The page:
## File: intro-vegan.Rnw

package info (click to toggle)
r-cran-vegan 2.5-7%2Bdfsg-1
• area: main
• in suites: bullseye
• size: 5,564 kB
• sloc: ansic: 2,275; fortran: 1,088; sh: 42; makefile: 2
 file content (383 lines) | stat: -rw-r--r-- 14,210 bytes parent folder | download | duplicates (4)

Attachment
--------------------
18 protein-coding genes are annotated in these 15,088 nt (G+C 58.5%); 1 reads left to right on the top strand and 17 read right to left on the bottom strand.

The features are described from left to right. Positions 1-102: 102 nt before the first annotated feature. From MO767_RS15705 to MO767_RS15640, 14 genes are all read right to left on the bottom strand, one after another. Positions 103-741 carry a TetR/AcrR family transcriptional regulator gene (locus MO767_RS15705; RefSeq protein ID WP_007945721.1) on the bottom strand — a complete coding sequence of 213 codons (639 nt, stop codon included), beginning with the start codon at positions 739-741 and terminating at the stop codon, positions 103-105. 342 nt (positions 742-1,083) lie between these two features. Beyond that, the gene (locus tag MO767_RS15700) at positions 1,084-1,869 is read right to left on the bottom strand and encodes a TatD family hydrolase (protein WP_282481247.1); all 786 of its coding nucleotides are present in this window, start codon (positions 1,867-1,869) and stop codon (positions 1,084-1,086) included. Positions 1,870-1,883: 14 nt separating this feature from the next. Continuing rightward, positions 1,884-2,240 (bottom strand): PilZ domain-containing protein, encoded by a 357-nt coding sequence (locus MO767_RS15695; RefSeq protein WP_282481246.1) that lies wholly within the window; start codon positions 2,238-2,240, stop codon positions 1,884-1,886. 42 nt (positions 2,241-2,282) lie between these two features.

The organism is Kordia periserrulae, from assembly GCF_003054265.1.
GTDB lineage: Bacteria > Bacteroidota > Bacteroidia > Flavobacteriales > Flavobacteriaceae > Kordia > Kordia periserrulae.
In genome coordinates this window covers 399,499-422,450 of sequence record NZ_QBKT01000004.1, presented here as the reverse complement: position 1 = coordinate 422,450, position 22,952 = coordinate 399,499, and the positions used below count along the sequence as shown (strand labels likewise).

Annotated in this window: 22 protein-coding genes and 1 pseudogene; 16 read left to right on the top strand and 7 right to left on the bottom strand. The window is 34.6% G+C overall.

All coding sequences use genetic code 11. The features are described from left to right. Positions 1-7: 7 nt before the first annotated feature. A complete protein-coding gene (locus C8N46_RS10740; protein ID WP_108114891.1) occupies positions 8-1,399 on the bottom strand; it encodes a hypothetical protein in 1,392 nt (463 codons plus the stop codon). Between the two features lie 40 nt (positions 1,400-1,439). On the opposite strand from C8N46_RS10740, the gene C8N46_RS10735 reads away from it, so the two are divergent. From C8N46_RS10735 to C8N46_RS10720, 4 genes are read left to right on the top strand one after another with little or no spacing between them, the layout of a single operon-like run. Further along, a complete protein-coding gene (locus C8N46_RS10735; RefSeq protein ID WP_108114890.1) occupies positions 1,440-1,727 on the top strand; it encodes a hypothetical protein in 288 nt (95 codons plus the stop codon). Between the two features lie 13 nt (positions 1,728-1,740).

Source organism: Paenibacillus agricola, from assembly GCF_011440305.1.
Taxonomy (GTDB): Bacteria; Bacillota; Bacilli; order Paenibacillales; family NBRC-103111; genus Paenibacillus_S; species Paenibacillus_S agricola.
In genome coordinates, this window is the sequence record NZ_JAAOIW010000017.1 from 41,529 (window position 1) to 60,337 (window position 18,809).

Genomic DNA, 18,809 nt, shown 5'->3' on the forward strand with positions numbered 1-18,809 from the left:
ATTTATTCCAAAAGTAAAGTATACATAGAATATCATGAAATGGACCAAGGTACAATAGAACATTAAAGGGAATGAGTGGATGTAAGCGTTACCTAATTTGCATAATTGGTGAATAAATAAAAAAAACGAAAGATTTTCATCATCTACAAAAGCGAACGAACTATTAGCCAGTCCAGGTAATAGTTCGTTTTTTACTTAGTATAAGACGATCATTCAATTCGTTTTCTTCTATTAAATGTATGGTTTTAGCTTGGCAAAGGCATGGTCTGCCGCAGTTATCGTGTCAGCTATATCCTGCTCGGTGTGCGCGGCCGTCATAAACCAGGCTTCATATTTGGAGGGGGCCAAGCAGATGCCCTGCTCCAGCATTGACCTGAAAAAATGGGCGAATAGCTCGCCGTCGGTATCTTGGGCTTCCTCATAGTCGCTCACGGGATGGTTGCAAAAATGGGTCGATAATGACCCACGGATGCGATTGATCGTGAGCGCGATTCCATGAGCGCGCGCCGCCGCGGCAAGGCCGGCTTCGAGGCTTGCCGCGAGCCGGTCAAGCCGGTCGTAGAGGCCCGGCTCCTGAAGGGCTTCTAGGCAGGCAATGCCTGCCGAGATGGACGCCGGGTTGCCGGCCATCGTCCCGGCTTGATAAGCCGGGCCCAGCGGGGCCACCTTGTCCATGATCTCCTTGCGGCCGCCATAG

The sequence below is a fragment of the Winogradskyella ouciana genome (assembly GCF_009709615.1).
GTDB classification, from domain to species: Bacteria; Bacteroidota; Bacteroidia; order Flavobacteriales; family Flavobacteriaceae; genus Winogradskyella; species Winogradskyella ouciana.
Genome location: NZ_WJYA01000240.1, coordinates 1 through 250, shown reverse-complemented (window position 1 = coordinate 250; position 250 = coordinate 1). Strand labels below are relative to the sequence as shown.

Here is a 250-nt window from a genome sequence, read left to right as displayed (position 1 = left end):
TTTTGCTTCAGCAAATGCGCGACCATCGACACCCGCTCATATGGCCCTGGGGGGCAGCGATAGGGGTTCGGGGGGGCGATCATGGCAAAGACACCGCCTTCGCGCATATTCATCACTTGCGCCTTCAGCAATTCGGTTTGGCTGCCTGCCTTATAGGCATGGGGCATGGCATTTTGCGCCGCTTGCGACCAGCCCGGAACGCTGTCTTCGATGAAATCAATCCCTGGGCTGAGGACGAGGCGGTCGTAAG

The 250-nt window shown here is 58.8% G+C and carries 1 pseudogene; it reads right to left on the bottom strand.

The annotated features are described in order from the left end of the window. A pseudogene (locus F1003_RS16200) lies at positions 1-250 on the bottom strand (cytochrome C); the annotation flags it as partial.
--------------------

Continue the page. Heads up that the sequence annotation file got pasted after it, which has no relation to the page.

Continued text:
123456789101112131415161718192021222324252627282930313233343536373839404142434445464748495051525354555657585960616263646566676869707172737475767778798081828384858687888990919293949596979899100101102103104105106107108109110111112113114115116117118119120121122123124125126127128129130131132133134135136137138139140141142143144145146147148149150151152153154155156157158159160161162163164165166167168169170171172173174175176177178179180181182183184185186187188189190191192193194195196197198199200201202203204205206207208209210211212213214215216217218219220221222223224225226227228229230231232233234235236237238239240241242243244245246247248249250251252253254255256257258259260261262263264265266267268269270271272273274275276277278279280281282283284285286287288289290291292293294295296297298299300301302303304305306307308309310311312313314315316317318319320321322323324325326327328329330331332333334335336337338339340341342343344345346347348349350351352353354355356357358359360361362363364365366367368369370371372373374375376377378379380381382383 % -*- mode: noweb; noweb-default-code-mode: R-mode; -*- %\VignetteIndexEntry{Introduction to ordination in vegan} \documentclass[a4paper,10pt]{article} \usepackage{vegan} % vegan settings \title{Vegan: an introduction to ordination} \author{Jari Oksanen} \date{\footnotesize{ processed with vegan \Sexpr{packageDescription("vegan", field="Version")} in \Sexpr{R.version.string} on \today}} %% need no \usepackage{Sweave} \begin{document} \SweaveOpts{strip.white=true} <>= par(mfrow=c(1,1)) options(width=72) figset <- function() par(mar=c(4,4,1,1)+.1) options(SweaveHooks = list(fig = figset)) options("prompt" = "> ", "continue" = " ") @ \maketitle \begin{abstract} The document describes typical, simple work pathways of vegetation ordination. Unconstrained ordination uses as examples detrended correspondence analysis and non-metric multidimensional scaling, and shows how to interpret their results by fitting environmental vectors and factors or smooth environmental surfaces to the graph. The basic plotting command, and more advanced plotting commands for congested plots are also discussed, as well as adding items such as ellipses, convex hulls, and other items for classes. The constrained ordination uses constrained (canonical) correspondence analysis as an example. It is first shown how a model is defined, then the document discusses model building and significance tests of the whole analysis, single constraints and axes. \end{abstract} \tableofcontents \vspace{3ex} \noindent \pkg{Vegan} is a package for community ecologists. This documents explains how the commonly used ordination methods can be performed in \pkg{vegan}. The document only is a very basic introduction. %Another document (\emph{vegan tutorial}) %(\url{http://cc.oulu.fi/~jarioksa/opetus/method/vegantutor.pdf}) gives %a longer and more detailed introduction to ordination. The current document only describes a small part of all \pkg{vegan} functions. For most functions, the canonical references are the \pkg{vegan} help pages, and some of the most important additional functions are listed at this document. \section{Ordination} The \pkg{vegan} package contains all common ordination methods: Principal component analysis (function \code{rda}, or \code{prcomp} in the base \proglang{R}), correspondence analysis (\code{cca}), detrended correspondence analysis (\code{decorana}) and a wrapper for non-metric multidimensional scaling (\code{metaMDS}). Functions \code{rda} and \code{cca} mainly are designed for constrained ordination, and will be discussed later. In this chapter I describe functions \code{decorana} and \code{metaMDS}. \subsection{Detrended correspondence analysis} Detrended correspondence analysis (\textsc{dca}) is done like this: <<>>= library(vegan) data(dune) ord <- decorana(dune) @ This saves ordination results in \code{ord}: <<>>= ord @ The display of results is very brief: only eigenvalues and used options are listed. Actual ordination results are not shown, but you can see them with command \code{summary(ord)}, or extract the scores with command \code{scores}. The \code{plot} function also automatically knows how to access the scores. \subsection{Non-metric multidimensional scaling} Function \code{metaMDS} is a bit special case. The actual ordination is performed by function \pkg{vegan} function \code{monoMDS} (or alternatively using \code{isoMDS} of the \pkg{MASS} package). Function \code{metaMDS} is a wrapper to perform non-metric multidimensional scaling (\textsc{nmds}) like recommended in community ordination: it uses adequate dissimilarity measures (function \code{vegdist}), then it runs \textsc{nmds} several times with random starting configurations, compares results (function \code{procrustes}), and stops after finding twice a similar minimum stress solution. Finally it scales and rotates the solution, and adds species scores to the configuration as weighted averages (function \code{wascores}): <<>>= ord <- metaMDS(dune) ord @ \section{Ordination graphics} Ordination is nothing but a way of drawing graphs, and it is best to inspect ordinations only graphically (which also implies that they should not be taken too seriously). All ordination results of \pkg{vegan} can be displayed with a \code{plot} command (Fig. \ref{fig:plot}): <>= plot(ord) @ \begin{figure} <>= <> @ \caption{Default ordination plot.} \label{fig:plot} \end{figure} Default \code{plot} command uses either black circles for sites and red pluses for species, or black and red text for sites and species, resp. The choices depend on the number of items in the plot and ordination method. You can override the default choice by setting \code{type = "p"} for points, or \code{type = "t"} for text. For a better control of ordination graphics you can first draw an empty plot (\code{type = "n"}) and then add species and sites separately using \code{points} or \code{text} functions. In this way you can combine points and text, and you can select colours and character sizes freely (Fig. \ref{fig:plot.args}): <>= plot(ord, type = "n") points(ord, display = "sites", cex = 0.8, pch=21, col="red", bg="yellow") text(ord, display = "spec", cex=0.7, col="blue") @ \begin{figure} <>= <> @ \caption{A more colourful ordination plot where sites are points, and species are text.} \label{fig:plot.args} \end{figure} All \pkg{vegan} ordination methods have a specific \code{plot} function. In addition, \pkg{vegan} has an alternative plotting function \code{ordiplot} that also knows many non-\pkg{vegan} ordination methods, such as \code{prcomp}, \code{cmdscale} and \code{isoMDS}. All \pkg{vegan} plot functions return invisibly an \code{ordiplot} object, so that you can use \code{ordiplot} support functions with the results (\code{points}, \code{text}, \code{identify}). Function \code{ordirgl} (requires \pkg{rgl} package) provides dynamic three-dimensional graphics that can be spun around or zoomed into with your mouse. Function \pkg{ordiplot3d} (requires package \code{scatterplot3d}) displays simple three-dimensional scatterplots. \subsection{Cluttered plots} Ordination plots are often congested: there is a large number of sites and species, and it may be impossible to display all clearly. In particular, two or more species may have identical scores and are plotted over each other. \pkg{Vegan} does not have (yet?) automatic tools for clean plotting in these cases, but here some methods you can try: \begin{itemize} \item Zoom into graph setting axis limits \code{xlim} and \code{ylim}. You must typically set both, because \pkg{vegan} will maintain equal aspect ratio of axes. \item Use points and add label only to some points with \code{identify} command. \item Use \code{select} argument in ordination \code{text} and \code{points} functions to only show the specified items. \item Use \code{ordilabel} function that uses opaque background to the text: some text labels will be covered, but the uppermost are readable. \item Use automatic \code{orditorp} function that uses text only if this can be done without overwriting previous labels, but points in other cases. \item Use automatic \code{ordipointlabel} function that uses both points and text labels, and tries to optimize the location of the text to avoid overwriting. \item Use interactive \code{orditkplot} function that draws both points and labels for ordination scores, and allows you to drag labels to better positions. You can export the results of the edited graph to encapsulated \proglang{postscript}, \proglang{pdf}, \proglang{png} or \proglang{jpeg} files, or copy directly to encapsulated \proglang{postscript}, or return the edited positions to \proglang{R} for further processing. \end{itemize} \subsection{Adding items to ordination plots} \pkg{Vegan} has a group of functions for adding information about classification or grouping of points onto ordination diagrams. Function \code{ordihull} adds convex hulls, \code{ordiellipse} adds ellipses enclosing all points in the group (ellipsoid hulls) or ellipses of standard deviation, standard error or confidence areas, and \code{ordispider} combines items to their centroid (Fig. \ref{fig:ordihull}): <<>>= data(dune.env) attach(dune.env) @ <>= plot(ord, disp="sites", type="n") ordihull(ord, Management, col=1:4, lwd=3) ordiellipse(ord, Management, col=1:4, kind = "ehull", lwd=3) ordiellipse(ord, Management, col=1:4, draw="polygon") ordispider(ord, Management, col=1:4, label = TRUE) points(ord, disp="sites", pch=21, col="red", bg="yellow", cex=1.3) @ \begin{figure} <>= <> @ \caption{Convex hull, ellipsoid hull, standard error ellipse and a spider web diagram for Management levels in ordination.} \label{fig:ordihull} \end{figure} In addition, you can overlay a cluster dendrogram from \code{hclust} using \code{ordicluster} or a minimum spanning tree from \code{spantree} with its \code{lines} function. Segmented arrows can be added with \code{ordiarrows}, lines with \code{ordisegments} and regular grids with \code{ordigrid}. \section{Fitting environmental variables} \pkg{Vegan} provides two functions for fitting environmental variables onto ordination: \begin{itemize} \item \code{envfit} fits vectors of continuous variables and centroids of levels of class variables (defined as \code{factor} in \proglang{R}). The arrow shows the direction of the (increasing) gradient, and the length of the arrow is proportional to the correlation between the variable and the ordination. \item \code{ordisurf} (which requires package \pkg{mgcv}) fits smooth surfaces for continuous variables onto ordination using thinplate splines with cross-validatory selection of smoothness. \end{itemize} Function \code{envfit} can be called with a \code{formula} interface, and it optionally can assess the significance'' of the variables using permutation tests: <<>>= ord.fit <- envfit(ord ~ A1 + Management, data=dune.env, perm=999) ord.fit @ The result can be drawn directly or added to an ordination diagram (Fig. \ref{fig:envfit}): <>= plot(ord, dis="site") plot(ord.fit) @ Function \code{ordisurf} directly adds a fitted surface onto ordination, but it returns the result of the fitted thinplate spline \code{gam} (Fig. \ref{fig:envfit}): <>= ordisurf(ord, A1, add=TRUE) @ \begin{figure} <>= <> <> @ \caption{Fitted vector and smooth surface for the thickness of A1 horizon (\code{A1}, in cm), and centroids of Management levels.} \label{fig:envfit} \end{figure} \section{Constrained ordination} \pkg{Vegan} has three methods of constrained ordination: constrained or canonical'' correspondence analysis (function \code{cca}), redundancy analysis (function \code{rda}) and distance-based redundancy analysis (function \code{capscale}). All these functions can have a conditioning term that is partialled out''. I only demonstrate \code{cca}, but all functions accept similar commands and can be used in the same way. The preferred way is to use \code{formula} interface, where the left hand side gives the community data frame and the right hand side lists the constraining variables: <<>>= ord <- cca(dune ~ A1 + Management, data=dune.env) ord @ The results can be plotted with (Fig. \ref{fig:cca}): <>= plot(ord) @ \begin{figure} <>= <> @ \caption{Default plot from constrained correspondence analysis.} \label{fig:cca} \end{figure} There are three groups of items: sites, species and centroids (and biplot arrows) of environmental variables. All these can be added individually to an empty plot, and all previously explained tricks of controlling graphics still apply. It is not recommended to perform constrained ordination with all environmental variables you happen to have: adding the number of constraints means slacker constraint, and you finally end up with solution similar to unconstrained ordination. In that case it is better to use unconstrained ordination with environmental fitting. However, if you really want to do so, it is possible with the following shortcut in \code{formula}: <<>>= cca(dune ~ ., data=dune.env) @ \subsection{Significance tests} \pkg{vegan} provides permutation tests for the significance of constraints. The test mimics standard analysis of variance function (\code{anova}), and the default test analyses all constraints simultaneously: <<>>= anova(ord) @ The function actually used was \code{anova.cca}, but you do not need to give its name in full, because \proglang{R} automatically chooses the correct \code{anova} variant for the result of constrained ordination. It is also possible to analyse terms separately: <<>>= anova(ord, by="term", permutations=199) @ This test is sequential: the terms are analysed in the order they happen to be in the model. You can also analyse significances of marginal effects (Type III effects''): <<>>= anova(ord, by="mar", permutations=199) @ Moreover, it is possible to analyse significance of each axis: <>= anova(ord, by="axis", permutations=499) @ \subsection{Conditioned or partial ordination} All constrained ordination methods can have terms that are partialled out from the analysis before constraints: <<>>= ord <- cca(dune ~ A1 + Management + Condition(Moisture), data=dune.env) ord @ This partials out the effect of \code{Moisture} before analysing the effects of \code{A1} and \code{Management}. This also influences the significances of the terms: <<>>= anova(ord, by="term", permutations=499) @ If we had a designed experiment, we may wish to restrict the permutations so that the observations only are permuted within levels of \code{Moisture}. Restricted permutation is based on the powerful \pkg{permute} package. Function \code{how()} can be used to define permutation schemes. In the following, we set the levels with \code{plots} argument: <<>>= how <- how(nperm=499, plots = Plots(strata=dune.env\$Moisture)) anova(ord, by="term", permutations = how) @ %%%%%%%%%%%%%%%%%%% <>= detach(dune.env) @ \end{document}